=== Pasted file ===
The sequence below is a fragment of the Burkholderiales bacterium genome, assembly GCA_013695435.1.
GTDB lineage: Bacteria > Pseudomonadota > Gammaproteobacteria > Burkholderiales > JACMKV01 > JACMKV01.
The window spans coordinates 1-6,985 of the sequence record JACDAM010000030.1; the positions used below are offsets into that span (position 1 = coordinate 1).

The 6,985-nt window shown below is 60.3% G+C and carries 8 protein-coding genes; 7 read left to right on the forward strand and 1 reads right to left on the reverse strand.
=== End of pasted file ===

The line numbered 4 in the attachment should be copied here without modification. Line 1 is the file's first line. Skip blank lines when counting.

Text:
The 6,985-nt window shown below is 60.3% G+C and carries 8 protein-coding genes; 7 read left to right on the forward strand and 1 reads right to left on the reverse strand.